Laparoscopic and robotic-assisted minimally invasive surgery has become widely adopted based on multiple well-demonstrated benefits, including reduced complications, readmissions, postoperative pain, and length of stay. However, these approaches have also introduced new questions and challenges, including how to safely exit an abdomen that was entered in a minimally invasive fashion. Although wound complication rates are lower with laparoscopic surgery compared with an open approach, they may occur in as many as 21 per 100,000 cases. Complications include hematoma, infection, dehiscence, and trocar site hernia. Bowel injuries can also rarely occur during port site closure. Thus, this final and often seemingly minor step of any minimally invasive surgery certainly warrants specific attention.
The general steps of exiting the abdomen typically include a final inspection of the operative site and field overall, port removal, evacuation of pneumoperitoneum, and port closure. There remains some debate regarding which port sites necessitate closure. Some studies have found trocar site hernia rates as high as 2.8% with bladed trocars; however, with increasing preference for blunt-tip or dilating trocars, more recent studies have demonstrated rates as low as 0%–1.2%. Many texts recommend closing fascia for all ports 10 mm or larger, which is based largely on a survey from 1994 that demonstrated that only 13.7% of trocar site hernias occurred at the port sites smaller than 10 mm. However, there have since been multiple studies that have demonstrated the safety of foregoing fascial closures and port sites up to 12 mm when using bladeless trocars. , , Based on these conflicting data, we can make no definitive recommendation as to which port sites require closure. A risk-based approach has also been recommended, but these data are also mixed and inconclusive. Midline or umbilical ports have been associated with a higher risk of hernia in multiple studies, though this association is confounded by specimen extraction, which is often performed at these sites. Obesity, poor nutritional status, diabetes, and prior surgery have all been suggested but not confirmed in any large and rigorous studies. It is also often recommended that all port sites be closed in pediatric patients. Ultimately, the decision to close fascia remains at the surgeon’s discretion based on case-specific and patient-specific factors.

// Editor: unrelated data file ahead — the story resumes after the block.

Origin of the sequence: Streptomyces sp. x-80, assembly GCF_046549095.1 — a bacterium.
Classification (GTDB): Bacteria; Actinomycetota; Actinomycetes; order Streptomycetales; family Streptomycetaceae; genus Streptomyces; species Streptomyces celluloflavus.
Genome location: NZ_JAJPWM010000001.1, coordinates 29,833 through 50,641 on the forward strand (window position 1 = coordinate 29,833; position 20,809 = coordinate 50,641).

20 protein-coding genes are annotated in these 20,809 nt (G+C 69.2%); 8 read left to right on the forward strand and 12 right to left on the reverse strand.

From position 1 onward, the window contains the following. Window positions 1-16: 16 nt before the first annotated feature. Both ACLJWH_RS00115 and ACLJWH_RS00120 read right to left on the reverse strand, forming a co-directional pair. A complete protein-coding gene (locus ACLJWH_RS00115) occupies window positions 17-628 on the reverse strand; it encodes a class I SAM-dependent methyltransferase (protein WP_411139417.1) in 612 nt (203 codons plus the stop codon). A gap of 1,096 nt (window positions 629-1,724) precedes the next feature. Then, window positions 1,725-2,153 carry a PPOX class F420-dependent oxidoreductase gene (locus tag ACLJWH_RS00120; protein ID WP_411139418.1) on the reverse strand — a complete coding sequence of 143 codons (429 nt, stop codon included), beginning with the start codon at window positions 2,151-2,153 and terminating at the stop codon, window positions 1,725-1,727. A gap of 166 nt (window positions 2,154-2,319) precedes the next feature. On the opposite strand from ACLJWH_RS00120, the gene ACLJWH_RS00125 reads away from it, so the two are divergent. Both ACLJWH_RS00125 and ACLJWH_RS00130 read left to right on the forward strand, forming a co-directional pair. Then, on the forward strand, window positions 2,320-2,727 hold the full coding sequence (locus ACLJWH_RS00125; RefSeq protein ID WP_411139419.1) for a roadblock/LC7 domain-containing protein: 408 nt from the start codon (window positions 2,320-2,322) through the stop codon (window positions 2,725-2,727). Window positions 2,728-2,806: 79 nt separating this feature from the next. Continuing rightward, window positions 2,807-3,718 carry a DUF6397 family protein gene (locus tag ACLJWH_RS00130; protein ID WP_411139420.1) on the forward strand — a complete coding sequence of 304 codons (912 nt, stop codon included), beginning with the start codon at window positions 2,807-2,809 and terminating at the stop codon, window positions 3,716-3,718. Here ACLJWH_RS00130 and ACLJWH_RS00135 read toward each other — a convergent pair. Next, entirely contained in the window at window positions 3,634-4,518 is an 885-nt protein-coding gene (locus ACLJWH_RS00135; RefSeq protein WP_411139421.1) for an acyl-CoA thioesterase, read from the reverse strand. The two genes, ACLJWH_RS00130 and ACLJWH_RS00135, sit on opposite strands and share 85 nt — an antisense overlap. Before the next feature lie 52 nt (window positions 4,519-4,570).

Methods of port closure
If the decision is made to close the fascia at a port site, there are multiple techniques that can be employed, including open or laparoscopic closure using any one of a multitude of devices or instruments.
Open or hand-sewn closure offers the advantage of direct fascial visualization in patients with relatively minimal subcutaneous fat. This method of closure can also be convenient if abdominal access was obtained via the Hassan technique and stay sutures are already in place along the fascial edges. Open closure is also typically employed for any large defects such as specimen extraction sites and is performed in the standard fashion as would be done in an open surgical case. For port sites or relatively small extraction sites, we find it useful for the assistant to insert one S-retractor or Army-Navy retractor into the peritoneal cavity, which is used to lift the abdominal wall away from the underlying viscera while the other retractor is used to expose the fascial edge. A needle with a relatively small radius, such as a GU needle, is typically used ( Fig. 12.1 ).
Disadvantages of this technique include the possible increased risk of wound infection, dehiscence, and ascitic fluid leak as well as prolonged procedure time. It is also particularly difficult in obese patients given the depth of the fascia from the skin and the small incision used for port insertion.
Laparoscopic closure devices
In contrast to open closure, a number of closure devices are available that can be used while insufflation is maintained and closure is performed with direct laparoscopic visualization. Although there are many devices that can be utilized, the general principal is to guide to the closing suture through the fascia and peritoneum under visualization to ensure there is no abdominal visceral injury. The benefits of this technique include theoretically lower risk of visceral injury, improved efficiency, and the ease in which it can be performed in obese patients in whom fascial visualization would otherwise be difficult.
Although this is not an exhaustive list, commonly utilized devices include the reusable Berci fascial closure instrument (Karl Storz, Tuttlingen, Germany) and the disposable Carter-Thomason (CooperSurgical, Trumbull, CT), Endo Close (Medtronic, Minneapolis, MN), Omniclose (Unimax, New Taipei City, Taiwan), and Weck EFx Shield (Teleflex, Morrisville, NC) devices.
The Carter-Thomason CloseSure System ( Fig. 12.2 , ) consists of two components: a 5-mm or 10/12-mm cone-shaped pilot guide and a single-action hinged-jaw suture passer that is open or closed using a thumb handle. After trocar removal, the closure technique begins with insertion of the cone-shaped guide into the port site. The suture passer is loaded and introduced into the guide channel, which directs it through the fascia and peritoneum under direct laparoscopic visualization. The suture is guided toward the opposite side of the fascial defect to facilitate the second pass. The same process is then repeated through the opposite side of the fascial defect, and the free hanging suture within the peritoneum is grasped and pulled out. The sutures then hand-tied, and adequate closure is verified laparoscopically.